|Publication number||US4702016 A|
|Application number||US 06/902,434|
|Publication date||Oct 27, 1987|
|Filing date||Aug 29, 1986|
|Priority date||Aug 29, 1986|
|Publication number||06902434, 902434, US 4702016 A, US 4702016A, US-A-4702016, US4702016 A, US4702016A|
|Inventors||Samuel H. Grigsby, Beverly A. Grigsby|
|Original Assignee||Grigsby Samuel H, Grigsby Beverly A|
|Export Citation||BiBTeX, EndNote, RefMan|
|Patent Citations (5), Referenced by (19), Classifications (10), Legal Events (7)|
|External Links: USPTO, USPTO Assignment, Espacenet|
The present invention relates generally to the drying of shoes and, more particularly, to an accessory for an automatic clothes dryer that allows the tumble free drying of shoes without adversely affecting the tumbling action and, therefore, the effective drying of other clothes in the dryer.
It is not uncommon for shoes to become wet. This may occur, for example, when it rains unexpectedly and an individual must walk across wet ground and/or through wet grass to reach his desired destination. Athletic shoes in particular may also become sweaty and dirty and need washing to restore their appearance and eliminate undesirable odors. Since the wearing of wet shoes is neither comfortable nor healthy it is, of course, desirable to dry the shoes before they are worn again.
The drying of wet shoes may be accomplished in a number of different ways. The shoes may simply be exposed to the ambient atmosphere. This prevents damage to the shoes from excessive heat but it may require 24 hours or more to complete the drying process depending on humidity and temperature levels. As such, where the shoes need to be dried quickly so as to be available for wear within a shorter time, an alternative drying approach must be used.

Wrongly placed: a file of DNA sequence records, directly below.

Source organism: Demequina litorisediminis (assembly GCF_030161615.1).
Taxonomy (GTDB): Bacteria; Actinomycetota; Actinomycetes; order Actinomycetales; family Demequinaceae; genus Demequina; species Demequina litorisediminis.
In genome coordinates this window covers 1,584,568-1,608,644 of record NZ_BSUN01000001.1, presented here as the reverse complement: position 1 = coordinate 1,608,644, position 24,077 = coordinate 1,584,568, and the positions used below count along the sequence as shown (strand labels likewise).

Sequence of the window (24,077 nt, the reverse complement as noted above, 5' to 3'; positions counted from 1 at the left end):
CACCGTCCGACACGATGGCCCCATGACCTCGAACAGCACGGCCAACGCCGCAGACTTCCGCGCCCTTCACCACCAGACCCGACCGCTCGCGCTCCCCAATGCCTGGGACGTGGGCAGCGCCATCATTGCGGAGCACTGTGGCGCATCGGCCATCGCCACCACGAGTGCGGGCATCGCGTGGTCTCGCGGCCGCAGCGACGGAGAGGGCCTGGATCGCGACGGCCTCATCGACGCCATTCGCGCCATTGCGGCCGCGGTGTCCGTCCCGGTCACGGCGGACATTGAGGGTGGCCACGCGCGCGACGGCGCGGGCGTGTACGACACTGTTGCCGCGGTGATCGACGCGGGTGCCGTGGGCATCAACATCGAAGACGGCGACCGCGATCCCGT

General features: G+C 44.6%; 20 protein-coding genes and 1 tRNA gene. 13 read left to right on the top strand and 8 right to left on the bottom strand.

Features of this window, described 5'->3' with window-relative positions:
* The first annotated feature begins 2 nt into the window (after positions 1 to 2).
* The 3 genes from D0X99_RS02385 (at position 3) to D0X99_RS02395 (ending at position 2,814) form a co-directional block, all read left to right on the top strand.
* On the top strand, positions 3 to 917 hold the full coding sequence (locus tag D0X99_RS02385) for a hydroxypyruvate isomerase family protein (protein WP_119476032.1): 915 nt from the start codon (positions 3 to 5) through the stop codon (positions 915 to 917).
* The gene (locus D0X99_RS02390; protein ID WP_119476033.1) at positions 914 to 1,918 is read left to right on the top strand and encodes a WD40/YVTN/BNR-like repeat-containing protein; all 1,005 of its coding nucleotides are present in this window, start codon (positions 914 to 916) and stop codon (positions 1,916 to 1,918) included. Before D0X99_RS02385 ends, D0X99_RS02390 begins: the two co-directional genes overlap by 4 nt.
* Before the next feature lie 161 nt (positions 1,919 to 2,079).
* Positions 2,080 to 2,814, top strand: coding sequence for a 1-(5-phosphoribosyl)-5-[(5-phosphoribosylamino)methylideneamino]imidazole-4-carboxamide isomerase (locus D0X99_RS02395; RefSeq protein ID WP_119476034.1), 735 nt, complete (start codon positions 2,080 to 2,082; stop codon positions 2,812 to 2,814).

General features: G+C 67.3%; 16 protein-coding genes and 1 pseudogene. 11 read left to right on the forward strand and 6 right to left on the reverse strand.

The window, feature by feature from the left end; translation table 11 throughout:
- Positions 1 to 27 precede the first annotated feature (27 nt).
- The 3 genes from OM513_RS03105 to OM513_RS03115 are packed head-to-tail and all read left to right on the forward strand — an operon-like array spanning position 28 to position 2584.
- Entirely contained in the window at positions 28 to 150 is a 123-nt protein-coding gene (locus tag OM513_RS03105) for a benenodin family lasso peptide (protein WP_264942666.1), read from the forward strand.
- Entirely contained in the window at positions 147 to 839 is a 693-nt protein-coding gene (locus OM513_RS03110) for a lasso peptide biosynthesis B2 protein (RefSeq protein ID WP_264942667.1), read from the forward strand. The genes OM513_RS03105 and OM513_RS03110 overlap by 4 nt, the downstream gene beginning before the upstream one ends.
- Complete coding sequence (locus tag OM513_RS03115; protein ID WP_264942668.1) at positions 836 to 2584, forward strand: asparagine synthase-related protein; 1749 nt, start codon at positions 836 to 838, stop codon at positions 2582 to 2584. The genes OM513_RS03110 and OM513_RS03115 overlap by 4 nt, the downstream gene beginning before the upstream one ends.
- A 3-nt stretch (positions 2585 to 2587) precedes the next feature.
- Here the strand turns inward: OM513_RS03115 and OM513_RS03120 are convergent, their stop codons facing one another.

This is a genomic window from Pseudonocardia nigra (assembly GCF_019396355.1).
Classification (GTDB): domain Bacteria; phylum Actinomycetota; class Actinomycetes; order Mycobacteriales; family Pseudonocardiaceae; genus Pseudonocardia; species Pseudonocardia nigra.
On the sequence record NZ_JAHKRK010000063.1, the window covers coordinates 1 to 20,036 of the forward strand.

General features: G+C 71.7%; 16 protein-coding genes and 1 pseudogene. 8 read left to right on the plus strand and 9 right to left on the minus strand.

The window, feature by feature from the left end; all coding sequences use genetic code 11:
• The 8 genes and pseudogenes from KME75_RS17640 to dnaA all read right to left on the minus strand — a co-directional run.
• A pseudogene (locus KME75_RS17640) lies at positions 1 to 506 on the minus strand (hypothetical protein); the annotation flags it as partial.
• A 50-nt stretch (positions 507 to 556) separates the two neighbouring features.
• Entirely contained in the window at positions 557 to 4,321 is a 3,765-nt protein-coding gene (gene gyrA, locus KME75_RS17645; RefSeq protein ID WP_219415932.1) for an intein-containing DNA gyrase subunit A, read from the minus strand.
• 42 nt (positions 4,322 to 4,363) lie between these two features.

To achieve more rapid drying some individuals have resorted to placing the shoes in an oven. It should be appreciated, however, that an oven is not designed to dry shoes. Even on a relatively low temperature setting, the element that heats the oven may become sufficiently hot to cause the shoes to shrink or warp and possibly even melt the soles of the shoes to the oven rack. Should the shrinking or warping of the shoes reach a critical degree the shoes become too uncomfortable to be worn again. Where the soles actually melt, their resulting configuration may make the shoes unsightly, as well as making them uncomfortable to wear. As such, the drying of shoes in an oven is a completely unsatisfactory approach.
The shoes could also be cycled through an automatic clothes dryer so as to rapidly dry the shoes for wear in a relatively short time. While a dryer does effectively dry the shoes without causing any real damage as described above with respect to an oven, this method is not without its disadvantages. Specifically, conventional automatic dryers include a rotating metal dryer drum. The drum includes a series of radially extending paddles on its inner circumferential surface to tumble the clothes being dryed. This tumbling exposes the greatest surface area of the clothes to the drying air currents passing through the drum so as to improve overall drying effectiveness and efficiency.
The rotating and tumbling action produced by the dryer is effective for drying clothes but is inappropriate for drying shoes. The shoes in a dryer are essentially tossed back and forth in the drying drum. As the shoes bounce against the wall of the drum disconcerting and annoying banging noises are produced. The shoes may also become damaged by scuffing against each other or the paddles or wall of the drum. Further, where heavy shoes, such as hightopped basketball sneakers or hiking shoes are being dryed, the shoes may even damage the paddles or drum of the dryer by denting the metal material. In the event the dryer drum is bent and becomes out-of-round anywhere along the track that is used to guide the rotating drum, dryer operation may become impaired. Any resulting deformations in drum track could cause excessive wear in the guide bearings that are received in the track and support the drum during rotation. Thus, costly repair and perhaps replacement of the bearings or the drum itself results. Thus, it should be appreciated that this approach is also unsatisfactory.